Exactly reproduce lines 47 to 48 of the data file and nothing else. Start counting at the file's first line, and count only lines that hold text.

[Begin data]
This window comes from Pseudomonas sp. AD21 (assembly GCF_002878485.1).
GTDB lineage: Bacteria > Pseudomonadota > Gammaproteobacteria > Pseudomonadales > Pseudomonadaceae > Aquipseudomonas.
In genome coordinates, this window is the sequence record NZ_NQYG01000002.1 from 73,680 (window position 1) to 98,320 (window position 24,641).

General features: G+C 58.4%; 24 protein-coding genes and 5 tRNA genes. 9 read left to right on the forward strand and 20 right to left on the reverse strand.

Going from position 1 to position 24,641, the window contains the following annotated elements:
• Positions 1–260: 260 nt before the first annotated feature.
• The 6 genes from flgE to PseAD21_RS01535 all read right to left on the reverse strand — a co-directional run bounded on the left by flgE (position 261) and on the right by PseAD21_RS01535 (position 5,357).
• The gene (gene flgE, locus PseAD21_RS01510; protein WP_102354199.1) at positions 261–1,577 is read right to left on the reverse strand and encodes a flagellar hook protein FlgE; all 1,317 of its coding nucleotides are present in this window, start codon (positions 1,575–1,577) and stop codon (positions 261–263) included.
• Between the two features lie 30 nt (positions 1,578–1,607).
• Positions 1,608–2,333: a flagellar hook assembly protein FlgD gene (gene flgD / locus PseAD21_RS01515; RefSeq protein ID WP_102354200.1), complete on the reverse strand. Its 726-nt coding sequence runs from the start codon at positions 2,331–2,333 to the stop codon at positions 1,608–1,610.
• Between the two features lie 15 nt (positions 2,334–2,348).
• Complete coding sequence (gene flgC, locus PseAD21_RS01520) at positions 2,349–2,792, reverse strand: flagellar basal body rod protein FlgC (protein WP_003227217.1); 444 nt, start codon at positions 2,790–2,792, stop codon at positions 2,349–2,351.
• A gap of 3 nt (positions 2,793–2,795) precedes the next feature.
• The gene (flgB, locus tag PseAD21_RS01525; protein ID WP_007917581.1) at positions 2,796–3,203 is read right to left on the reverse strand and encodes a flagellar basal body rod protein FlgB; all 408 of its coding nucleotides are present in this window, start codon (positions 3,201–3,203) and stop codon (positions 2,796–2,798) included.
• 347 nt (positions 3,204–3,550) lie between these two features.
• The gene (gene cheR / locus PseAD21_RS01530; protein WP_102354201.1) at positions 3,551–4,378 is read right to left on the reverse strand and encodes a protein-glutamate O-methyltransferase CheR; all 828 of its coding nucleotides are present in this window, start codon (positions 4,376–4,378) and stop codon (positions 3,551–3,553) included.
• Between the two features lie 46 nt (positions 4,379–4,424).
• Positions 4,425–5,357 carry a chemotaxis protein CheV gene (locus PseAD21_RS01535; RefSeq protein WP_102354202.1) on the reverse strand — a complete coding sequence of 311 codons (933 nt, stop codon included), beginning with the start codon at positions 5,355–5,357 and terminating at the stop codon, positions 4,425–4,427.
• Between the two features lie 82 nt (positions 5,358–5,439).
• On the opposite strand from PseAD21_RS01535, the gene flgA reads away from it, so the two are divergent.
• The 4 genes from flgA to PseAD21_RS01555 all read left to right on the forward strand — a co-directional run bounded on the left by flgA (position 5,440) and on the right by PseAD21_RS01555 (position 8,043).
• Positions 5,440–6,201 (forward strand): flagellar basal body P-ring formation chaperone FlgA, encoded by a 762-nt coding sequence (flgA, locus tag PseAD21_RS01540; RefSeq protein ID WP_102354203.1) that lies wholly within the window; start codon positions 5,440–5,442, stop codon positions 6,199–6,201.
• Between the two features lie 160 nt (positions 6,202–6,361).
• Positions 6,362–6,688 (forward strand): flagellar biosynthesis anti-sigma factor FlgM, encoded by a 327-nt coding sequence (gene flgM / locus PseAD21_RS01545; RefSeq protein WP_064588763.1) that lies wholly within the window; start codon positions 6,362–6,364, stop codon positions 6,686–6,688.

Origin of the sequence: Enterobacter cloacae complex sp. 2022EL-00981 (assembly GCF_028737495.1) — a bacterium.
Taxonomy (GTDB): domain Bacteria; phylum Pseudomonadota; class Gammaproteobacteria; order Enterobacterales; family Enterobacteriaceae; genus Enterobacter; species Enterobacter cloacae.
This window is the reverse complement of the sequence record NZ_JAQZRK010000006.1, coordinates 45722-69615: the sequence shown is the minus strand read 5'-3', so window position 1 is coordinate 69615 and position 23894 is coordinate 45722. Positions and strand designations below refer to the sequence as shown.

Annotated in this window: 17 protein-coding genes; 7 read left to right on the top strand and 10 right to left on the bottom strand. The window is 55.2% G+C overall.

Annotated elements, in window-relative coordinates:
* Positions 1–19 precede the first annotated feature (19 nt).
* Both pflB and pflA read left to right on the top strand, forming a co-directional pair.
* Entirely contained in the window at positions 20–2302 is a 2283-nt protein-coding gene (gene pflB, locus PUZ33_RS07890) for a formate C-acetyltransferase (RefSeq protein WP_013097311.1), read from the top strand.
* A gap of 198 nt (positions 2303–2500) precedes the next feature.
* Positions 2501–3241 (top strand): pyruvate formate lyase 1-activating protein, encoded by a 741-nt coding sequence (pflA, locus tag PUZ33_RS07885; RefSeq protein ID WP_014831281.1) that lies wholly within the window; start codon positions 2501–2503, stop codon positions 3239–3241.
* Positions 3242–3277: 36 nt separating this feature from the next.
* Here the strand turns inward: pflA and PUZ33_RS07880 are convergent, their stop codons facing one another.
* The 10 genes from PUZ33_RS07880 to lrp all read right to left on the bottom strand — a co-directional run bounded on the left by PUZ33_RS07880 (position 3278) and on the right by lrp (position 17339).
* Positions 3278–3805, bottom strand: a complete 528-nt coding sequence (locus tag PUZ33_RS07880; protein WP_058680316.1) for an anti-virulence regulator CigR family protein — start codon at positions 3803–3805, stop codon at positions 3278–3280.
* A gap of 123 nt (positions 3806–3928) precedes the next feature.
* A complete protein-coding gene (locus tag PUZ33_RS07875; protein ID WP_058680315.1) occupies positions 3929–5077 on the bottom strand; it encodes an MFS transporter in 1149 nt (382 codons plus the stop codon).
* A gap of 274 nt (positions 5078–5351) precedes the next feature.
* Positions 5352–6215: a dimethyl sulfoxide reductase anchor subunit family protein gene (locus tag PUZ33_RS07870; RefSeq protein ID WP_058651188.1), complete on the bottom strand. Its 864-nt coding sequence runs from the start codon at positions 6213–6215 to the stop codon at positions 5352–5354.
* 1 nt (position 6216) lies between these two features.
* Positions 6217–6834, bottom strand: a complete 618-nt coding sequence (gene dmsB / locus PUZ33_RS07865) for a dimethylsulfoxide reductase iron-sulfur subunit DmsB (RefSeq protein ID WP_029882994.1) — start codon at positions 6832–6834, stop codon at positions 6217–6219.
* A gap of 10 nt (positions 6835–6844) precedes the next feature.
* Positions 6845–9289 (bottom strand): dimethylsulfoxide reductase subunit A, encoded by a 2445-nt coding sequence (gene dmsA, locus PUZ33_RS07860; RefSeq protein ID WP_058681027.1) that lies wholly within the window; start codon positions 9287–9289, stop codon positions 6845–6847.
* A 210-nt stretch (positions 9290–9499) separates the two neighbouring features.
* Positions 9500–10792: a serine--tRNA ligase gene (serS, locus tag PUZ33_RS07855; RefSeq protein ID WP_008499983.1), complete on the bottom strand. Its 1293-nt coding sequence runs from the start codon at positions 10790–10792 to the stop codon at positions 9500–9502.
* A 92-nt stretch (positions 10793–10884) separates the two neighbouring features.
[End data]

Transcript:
* A 210-nt stretch (positions 9290–9499) separates the two neighbouring features.
* Positions 9500–10792: a serine--tRNA ligase gene (serS, locus tag PUZ33_RS07855; RefSeq protein ID WP_008499983.1), complete on the bottom strand. Its 1293-nt coding sequence runs from the start codon at positions 10790–10792 to the stop codon at positions 9500–9502.